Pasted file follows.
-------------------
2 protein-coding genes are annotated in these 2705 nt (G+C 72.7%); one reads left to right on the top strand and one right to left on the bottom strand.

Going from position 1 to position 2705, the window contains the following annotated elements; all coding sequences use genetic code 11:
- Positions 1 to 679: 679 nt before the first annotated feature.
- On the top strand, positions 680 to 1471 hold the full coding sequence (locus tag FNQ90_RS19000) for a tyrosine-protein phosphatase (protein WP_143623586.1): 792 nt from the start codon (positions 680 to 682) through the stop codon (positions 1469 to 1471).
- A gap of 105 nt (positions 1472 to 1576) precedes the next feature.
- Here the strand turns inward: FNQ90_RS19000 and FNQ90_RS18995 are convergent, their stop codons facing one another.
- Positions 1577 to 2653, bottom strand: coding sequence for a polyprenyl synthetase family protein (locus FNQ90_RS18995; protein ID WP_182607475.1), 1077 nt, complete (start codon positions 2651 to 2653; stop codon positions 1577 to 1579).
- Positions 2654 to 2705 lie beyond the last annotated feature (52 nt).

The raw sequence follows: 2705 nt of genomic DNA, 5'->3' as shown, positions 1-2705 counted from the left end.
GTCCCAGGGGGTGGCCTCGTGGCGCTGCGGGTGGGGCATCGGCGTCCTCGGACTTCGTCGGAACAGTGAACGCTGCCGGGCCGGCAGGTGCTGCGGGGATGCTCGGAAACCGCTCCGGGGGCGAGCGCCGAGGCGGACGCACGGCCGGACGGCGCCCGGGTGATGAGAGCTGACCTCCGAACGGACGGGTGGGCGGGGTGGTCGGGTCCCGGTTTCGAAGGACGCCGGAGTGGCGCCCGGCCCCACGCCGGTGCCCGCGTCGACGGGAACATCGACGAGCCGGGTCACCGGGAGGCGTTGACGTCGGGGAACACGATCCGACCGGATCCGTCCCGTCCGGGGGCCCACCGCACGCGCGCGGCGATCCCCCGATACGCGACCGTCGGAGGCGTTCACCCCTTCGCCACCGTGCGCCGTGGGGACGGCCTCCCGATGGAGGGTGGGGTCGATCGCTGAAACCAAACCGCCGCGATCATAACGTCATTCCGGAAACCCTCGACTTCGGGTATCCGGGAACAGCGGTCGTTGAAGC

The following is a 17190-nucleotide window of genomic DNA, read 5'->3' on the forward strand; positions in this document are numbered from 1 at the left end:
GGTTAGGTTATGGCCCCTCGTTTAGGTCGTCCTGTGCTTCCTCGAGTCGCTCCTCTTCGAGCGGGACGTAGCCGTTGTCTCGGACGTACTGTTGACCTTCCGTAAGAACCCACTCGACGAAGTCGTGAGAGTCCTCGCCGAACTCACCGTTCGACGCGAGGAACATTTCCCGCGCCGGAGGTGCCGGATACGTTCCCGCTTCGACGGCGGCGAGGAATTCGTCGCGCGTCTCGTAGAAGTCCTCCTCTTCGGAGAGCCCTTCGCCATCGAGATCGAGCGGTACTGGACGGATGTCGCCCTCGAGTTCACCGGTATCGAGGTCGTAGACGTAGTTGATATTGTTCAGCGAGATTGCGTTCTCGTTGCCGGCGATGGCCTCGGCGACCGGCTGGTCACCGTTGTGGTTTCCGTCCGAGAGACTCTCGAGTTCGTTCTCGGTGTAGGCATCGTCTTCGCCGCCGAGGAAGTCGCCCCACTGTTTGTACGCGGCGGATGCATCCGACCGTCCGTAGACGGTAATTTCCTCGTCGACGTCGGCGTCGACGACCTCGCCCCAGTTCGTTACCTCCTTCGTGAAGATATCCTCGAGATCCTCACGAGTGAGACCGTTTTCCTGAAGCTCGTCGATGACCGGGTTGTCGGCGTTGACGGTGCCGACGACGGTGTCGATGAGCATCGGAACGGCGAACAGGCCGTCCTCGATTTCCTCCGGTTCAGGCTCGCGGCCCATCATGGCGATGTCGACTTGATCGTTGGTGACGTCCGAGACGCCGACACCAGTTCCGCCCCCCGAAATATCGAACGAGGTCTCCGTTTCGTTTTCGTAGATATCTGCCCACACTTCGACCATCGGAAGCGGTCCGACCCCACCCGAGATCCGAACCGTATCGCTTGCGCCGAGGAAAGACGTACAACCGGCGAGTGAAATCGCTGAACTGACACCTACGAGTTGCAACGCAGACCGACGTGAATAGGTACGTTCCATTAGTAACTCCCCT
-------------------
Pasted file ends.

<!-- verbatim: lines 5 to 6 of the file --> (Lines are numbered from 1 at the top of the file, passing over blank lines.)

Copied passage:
- A gap of 105 nt (positions 1472 to 1576) precedes the next feature.
- Here the strand turns inward: FNQ90_RS19000 and FNQ90_RS18995 are convergent, their stop codons facing one another.